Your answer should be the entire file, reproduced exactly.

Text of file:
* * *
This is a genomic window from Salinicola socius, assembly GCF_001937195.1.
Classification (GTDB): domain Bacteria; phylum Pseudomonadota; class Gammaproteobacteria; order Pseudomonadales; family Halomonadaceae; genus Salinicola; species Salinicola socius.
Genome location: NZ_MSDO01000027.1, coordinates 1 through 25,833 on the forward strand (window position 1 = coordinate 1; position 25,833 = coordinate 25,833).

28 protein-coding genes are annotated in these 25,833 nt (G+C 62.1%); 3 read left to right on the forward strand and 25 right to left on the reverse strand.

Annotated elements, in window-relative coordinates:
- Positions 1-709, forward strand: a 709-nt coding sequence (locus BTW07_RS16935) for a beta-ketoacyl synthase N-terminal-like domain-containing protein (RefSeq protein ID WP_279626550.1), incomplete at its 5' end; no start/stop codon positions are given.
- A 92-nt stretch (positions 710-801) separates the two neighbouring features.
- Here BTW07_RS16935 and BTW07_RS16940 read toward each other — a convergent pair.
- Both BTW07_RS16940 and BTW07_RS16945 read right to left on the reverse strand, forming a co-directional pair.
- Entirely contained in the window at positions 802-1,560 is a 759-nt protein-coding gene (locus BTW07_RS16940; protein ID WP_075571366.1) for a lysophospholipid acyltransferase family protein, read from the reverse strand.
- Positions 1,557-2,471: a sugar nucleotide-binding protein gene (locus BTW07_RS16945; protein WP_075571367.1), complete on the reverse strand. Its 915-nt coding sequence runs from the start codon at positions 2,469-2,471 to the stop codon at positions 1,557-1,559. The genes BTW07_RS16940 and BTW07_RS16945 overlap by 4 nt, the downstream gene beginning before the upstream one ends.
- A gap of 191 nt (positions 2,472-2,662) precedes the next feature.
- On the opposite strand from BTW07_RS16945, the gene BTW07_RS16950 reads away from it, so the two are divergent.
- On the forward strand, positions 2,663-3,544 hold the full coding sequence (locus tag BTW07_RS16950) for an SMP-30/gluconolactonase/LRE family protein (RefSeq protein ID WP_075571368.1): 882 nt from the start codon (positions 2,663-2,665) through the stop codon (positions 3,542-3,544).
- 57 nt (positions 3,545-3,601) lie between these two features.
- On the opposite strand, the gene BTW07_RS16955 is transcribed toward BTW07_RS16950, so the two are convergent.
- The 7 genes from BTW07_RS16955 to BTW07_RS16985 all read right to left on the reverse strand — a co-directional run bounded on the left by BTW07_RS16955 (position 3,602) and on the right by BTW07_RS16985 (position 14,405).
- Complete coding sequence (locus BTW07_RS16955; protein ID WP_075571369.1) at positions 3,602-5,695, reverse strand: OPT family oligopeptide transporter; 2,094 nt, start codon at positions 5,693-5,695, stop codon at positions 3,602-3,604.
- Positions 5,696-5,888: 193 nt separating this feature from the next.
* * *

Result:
This is a genomic window from Salinicola socius, assembly GCF_001937195.1.
Classification (GTDB): domain Bacteria; phylum Pseudomonadota; class Gammaproteobacteria; order Pseudomonadales; family Halomonadaceae; genus Salinicola; species Salinicola socius.
Genome location: NZ_MSDO01000027.1, coordinates 1 through 25,833 on the forward strand (window position 1 = coordinate 1; position 25,833 = coordinate 25,833).

28 protein-coding genes are annotated in these 25,833 nt (G+C 62.1%); 3 read left to right on the forward strand and 25 right to left on the reverse strand.

Annotated elements, in window-relative coordinates:
- Positions 1-709, forward strand: a 709-nt coding sequence (locus BTW07_RS16935) for a beta-ketoacyl synthase N-terminal-like domain-containing protein (RefSeq protein ID WP_279626550.1), incomplete at its 5' end; no start/stop codon positions are given.
- A 92-nt stretch (positions 710-801) separates the two neighbouring features.
- Here BTW07_RS16935 and BTW07_RS16940 read toward each other — a convergent pair.
- Both BTW07_RS16940 and BTW07_RS16945 read right to left on the reverse strand, forming a co-directional pair.
- Entirely contained in the window at positions 802-1,560 is a 759-nt protein-coding gene (locus BTW07_RS16940; protein ID WP_075571366.1) for a lysophospholipid acyltransferase family protein, read from the reverse strand.
- Positions 1,557-2,471: a sugar nucleotide-binding protein gene (locus BTW07_RS16945; protein WP_075571367.1), complete on the reverse strand. Its 915-nt coding sequence runs from the start codon at positions 2,469-2,471 to the stop codon at positions 1,557-1,559. The genes BTW07_RS16940 and BTW07_RS16945 overlap by 4 nt, the downstream gene beginning before the upstream one ends.
- A gap of 191 nt (positions 2,472-2,662) precedes the next feature.
- On the opposite strand from BTW07_RS16945, the gene BTW07_RS16950 reads away from it, so the two are divergent.
- On the forward strand, positions 2,663-3,544 hold the full coding sequence (locus tag BTW07_RS16950) for an SMP-30/gluconolactonase/LRE family protein (RefSeq protein ID WP_075571368.1): 882 nt from the start codon (positions 2,663-2,665) through the stop codon (positions 3,542-3,544).
- 57 nt (positions 3,545-3,601) lie between these two features.
- On the opposite strand, the gene BTW07_RS16955 is transcribed toward BTW07_RS16950, so the two are convergent.
- The 7 genes from BTW07_RS16955 to BTW07_RS16985 all read right to left on the reverse strand — a co-directional run bounded on the left by BTW07_RS16955 (position 3,602) and on the right by BTW07_RS16985 (position 14,405).
- Complete coding sequence (locus BTW07_RS16955; protein ID WP_075571369.1) at positions 3,602-5,695, reverse strand: OPT family oligopeptide transporter; 2,094 nt, start codon at positions 5,693-5,695, stop codon at positions 3,602-3,604.
- Positions 5,696-5,888: 193 nt separating this feature from the next.